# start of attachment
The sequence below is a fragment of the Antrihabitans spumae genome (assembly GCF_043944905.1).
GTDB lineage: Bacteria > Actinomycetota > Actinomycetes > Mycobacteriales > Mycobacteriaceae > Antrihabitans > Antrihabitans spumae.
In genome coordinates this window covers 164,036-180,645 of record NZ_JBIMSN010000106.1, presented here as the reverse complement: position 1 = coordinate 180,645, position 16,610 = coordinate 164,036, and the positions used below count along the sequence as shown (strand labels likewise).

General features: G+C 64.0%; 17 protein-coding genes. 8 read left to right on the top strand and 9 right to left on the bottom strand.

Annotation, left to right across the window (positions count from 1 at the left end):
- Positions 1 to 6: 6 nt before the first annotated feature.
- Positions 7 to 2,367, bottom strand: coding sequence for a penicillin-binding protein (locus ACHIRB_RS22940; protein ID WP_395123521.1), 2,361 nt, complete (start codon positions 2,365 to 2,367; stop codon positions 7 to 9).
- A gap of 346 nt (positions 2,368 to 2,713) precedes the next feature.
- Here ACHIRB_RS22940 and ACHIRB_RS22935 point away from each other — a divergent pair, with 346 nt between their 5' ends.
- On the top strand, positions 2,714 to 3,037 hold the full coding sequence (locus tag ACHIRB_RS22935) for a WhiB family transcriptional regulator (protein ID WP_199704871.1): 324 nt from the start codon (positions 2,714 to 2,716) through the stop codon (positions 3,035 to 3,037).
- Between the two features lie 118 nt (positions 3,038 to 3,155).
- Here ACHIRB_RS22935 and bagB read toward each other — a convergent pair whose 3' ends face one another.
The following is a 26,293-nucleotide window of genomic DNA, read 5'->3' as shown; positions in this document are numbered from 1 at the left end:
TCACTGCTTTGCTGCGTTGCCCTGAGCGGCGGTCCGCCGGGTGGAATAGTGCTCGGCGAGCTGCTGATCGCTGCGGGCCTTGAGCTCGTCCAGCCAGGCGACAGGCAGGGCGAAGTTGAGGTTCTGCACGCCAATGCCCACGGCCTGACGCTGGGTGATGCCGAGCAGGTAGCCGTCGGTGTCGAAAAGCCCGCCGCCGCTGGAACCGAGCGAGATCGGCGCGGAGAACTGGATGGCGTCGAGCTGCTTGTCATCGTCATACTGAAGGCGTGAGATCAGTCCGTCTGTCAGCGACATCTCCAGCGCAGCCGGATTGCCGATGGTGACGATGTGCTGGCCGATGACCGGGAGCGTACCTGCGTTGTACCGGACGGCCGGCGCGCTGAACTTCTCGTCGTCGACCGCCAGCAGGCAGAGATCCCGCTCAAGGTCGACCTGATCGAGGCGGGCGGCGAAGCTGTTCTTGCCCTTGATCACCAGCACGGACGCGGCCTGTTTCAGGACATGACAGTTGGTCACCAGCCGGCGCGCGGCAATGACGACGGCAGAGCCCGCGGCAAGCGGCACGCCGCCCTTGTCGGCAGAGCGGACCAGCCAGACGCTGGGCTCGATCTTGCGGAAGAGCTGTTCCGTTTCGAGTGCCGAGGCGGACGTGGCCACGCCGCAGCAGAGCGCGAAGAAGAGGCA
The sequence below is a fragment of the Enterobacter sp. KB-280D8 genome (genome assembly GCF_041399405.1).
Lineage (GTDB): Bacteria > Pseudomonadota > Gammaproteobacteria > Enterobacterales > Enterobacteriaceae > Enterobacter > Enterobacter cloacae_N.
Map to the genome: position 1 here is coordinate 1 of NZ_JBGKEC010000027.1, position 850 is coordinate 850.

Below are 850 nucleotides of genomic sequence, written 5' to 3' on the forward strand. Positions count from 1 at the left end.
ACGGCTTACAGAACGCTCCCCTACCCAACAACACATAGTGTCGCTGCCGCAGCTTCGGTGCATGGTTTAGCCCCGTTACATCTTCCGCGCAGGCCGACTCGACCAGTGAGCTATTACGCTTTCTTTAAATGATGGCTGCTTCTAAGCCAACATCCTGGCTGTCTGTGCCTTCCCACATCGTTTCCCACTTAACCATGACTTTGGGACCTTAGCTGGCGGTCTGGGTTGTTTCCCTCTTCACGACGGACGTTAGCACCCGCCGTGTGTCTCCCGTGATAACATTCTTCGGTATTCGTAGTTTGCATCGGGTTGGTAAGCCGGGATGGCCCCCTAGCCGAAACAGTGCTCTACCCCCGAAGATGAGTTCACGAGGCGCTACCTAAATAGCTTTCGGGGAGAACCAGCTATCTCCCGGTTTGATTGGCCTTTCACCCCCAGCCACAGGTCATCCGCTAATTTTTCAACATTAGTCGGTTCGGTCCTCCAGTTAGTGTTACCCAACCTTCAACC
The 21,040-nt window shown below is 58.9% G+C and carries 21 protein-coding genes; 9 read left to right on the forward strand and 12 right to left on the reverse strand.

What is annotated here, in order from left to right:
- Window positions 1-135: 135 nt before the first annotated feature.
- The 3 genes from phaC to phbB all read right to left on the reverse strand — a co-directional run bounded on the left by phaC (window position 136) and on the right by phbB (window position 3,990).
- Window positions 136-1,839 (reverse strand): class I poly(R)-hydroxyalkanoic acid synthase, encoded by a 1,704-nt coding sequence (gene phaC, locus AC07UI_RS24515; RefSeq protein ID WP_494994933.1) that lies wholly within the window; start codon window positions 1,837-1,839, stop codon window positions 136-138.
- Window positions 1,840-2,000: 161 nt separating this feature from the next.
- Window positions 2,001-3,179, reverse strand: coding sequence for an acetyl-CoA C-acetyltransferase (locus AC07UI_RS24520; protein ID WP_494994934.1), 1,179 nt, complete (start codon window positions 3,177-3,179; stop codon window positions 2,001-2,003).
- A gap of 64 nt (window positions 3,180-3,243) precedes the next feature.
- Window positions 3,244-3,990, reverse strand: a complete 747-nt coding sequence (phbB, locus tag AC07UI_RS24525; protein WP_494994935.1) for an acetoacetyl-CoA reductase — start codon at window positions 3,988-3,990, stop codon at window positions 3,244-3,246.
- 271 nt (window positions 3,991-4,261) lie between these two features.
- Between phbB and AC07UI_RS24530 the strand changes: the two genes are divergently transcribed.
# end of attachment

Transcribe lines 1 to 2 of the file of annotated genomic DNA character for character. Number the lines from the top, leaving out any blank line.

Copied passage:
The sequence below is a fragment of the Antrihabitans spumae genome (assembly GCF_043944905.1).
GTDB lineage: Bacteria > Actinomycetota > Actinomycetes > Mycobacteriales > Mycobacteriaceae > Antrihabitans > Antrihabitans spumae.